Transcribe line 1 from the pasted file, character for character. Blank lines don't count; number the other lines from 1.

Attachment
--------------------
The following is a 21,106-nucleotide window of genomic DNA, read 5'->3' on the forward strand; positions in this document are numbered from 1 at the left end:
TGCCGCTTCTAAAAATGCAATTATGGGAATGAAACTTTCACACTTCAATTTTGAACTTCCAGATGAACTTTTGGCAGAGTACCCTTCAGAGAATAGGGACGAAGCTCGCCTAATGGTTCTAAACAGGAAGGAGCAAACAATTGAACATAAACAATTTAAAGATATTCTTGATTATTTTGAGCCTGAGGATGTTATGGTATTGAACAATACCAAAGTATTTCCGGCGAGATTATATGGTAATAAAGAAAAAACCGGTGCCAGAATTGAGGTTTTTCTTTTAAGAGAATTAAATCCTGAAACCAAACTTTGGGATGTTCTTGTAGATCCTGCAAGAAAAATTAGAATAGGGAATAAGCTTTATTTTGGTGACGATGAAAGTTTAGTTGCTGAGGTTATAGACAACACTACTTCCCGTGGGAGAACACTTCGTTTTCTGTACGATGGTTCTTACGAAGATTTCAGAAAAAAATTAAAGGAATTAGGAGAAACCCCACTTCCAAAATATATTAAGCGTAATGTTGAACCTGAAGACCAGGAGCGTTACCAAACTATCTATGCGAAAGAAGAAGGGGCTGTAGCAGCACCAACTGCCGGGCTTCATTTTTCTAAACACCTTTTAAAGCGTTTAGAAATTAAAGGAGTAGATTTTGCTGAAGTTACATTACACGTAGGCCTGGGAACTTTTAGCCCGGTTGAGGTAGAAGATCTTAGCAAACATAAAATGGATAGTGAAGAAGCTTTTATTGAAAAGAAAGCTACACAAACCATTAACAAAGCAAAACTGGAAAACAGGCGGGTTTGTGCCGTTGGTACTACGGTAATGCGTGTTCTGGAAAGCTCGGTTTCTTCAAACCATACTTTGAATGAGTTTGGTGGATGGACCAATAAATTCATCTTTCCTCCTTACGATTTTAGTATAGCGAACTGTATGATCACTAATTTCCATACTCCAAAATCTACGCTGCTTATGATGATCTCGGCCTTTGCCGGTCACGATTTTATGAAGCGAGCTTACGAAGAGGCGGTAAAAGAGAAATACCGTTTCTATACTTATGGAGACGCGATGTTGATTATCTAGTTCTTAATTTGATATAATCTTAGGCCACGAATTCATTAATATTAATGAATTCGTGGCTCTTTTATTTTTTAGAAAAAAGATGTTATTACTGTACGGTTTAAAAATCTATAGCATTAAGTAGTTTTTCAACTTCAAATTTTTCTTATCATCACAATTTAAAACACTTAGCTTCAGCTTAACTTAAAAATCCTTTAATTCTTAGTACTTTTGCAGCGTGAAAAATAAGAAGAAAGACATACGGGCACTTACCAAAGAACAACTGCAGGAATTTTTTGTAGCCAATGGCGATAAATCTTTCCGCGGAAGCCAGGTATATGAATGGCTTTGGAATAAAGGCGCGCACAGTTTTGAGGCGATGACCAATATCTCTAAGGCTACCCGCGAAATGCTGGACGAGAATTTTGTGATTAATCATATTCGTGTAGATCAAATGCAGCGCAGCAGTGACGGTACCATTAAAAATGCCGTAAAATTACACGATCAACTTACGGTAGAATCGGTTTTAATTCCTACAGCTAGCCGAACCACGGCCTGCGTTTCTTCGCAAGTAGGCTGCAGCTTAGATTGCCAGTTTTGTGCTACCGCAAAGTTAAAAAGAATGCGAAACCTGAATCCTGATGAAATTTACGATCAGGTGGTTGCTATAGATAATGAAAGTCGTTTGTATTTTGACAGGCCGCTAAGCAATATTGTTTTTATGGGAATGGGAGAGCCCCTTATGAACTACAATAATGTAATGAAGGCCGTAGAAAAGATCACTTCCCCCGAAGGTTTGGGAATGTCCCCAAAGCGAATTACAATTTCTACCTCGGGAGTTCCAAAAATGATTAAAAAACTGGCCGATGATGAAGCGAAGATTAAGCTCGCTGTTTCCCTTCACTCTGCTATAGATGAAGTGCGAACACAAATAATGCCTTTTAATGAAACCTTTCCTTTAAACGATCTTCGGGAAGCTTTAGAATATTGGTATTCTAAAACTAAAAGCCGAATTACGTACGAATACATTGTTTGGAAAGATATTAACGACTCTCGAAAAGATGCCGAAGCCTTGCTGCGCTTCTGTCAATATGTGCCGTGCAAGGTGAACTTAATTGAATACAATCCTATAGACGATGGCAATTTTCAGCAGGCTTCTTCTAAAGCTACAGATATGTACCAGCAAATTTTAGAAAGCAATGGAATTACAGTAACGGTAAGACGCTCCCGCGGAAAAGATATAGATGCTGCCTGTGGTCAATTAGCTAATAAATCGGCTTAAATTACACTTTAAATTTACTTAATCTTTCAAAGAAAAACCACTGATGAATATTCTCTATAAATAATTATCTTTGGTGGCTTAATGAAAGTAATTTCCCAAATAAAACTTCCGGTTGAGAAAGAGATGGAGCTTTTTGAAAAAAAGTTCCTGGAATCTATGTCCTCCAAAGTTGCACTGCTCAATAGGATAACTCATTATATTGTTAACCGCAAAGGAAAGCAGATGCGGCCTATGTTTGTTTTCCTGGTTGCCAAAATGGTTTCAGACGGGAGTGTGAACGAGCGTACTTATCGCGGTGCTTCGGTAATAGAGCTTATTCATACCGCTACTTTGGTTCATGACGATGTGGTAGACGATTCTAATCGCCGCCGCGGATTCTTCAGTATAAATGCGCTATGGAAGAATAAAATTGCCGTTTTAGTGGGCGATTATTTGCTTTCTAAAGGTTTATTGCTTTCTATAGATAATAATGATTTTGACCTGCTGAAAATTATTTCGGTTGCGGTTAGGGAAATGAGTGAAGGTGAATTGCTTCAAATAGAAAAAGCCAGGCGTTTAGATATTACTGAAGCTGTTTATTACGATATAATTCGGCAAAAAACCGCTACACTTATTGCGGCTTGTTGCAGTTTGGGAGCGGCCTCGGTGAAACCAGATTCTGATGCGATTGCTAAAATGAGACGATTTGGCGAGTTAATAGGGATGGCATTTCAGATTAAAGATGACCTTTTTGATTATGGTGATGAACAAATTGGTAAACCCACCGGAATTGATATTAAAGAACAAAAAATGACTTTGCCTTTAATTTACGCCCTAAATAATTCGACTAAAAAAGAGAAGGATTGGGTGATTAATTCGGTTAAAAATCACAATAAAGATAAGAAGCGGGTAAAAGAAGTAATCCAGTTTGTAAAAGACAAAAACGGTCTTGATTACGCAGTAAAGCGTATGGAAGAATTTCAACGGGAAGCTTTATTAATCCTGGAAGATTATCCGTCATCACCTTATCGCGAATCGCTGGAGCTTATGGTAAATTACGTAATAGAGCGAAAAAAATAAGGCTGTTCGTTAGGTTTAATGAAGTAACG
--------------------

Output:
The following is a 21,106-nucleotide window of genomic DNA, read 5'->3' on the forward strand; positions in this document are numbered from 1 at the left end: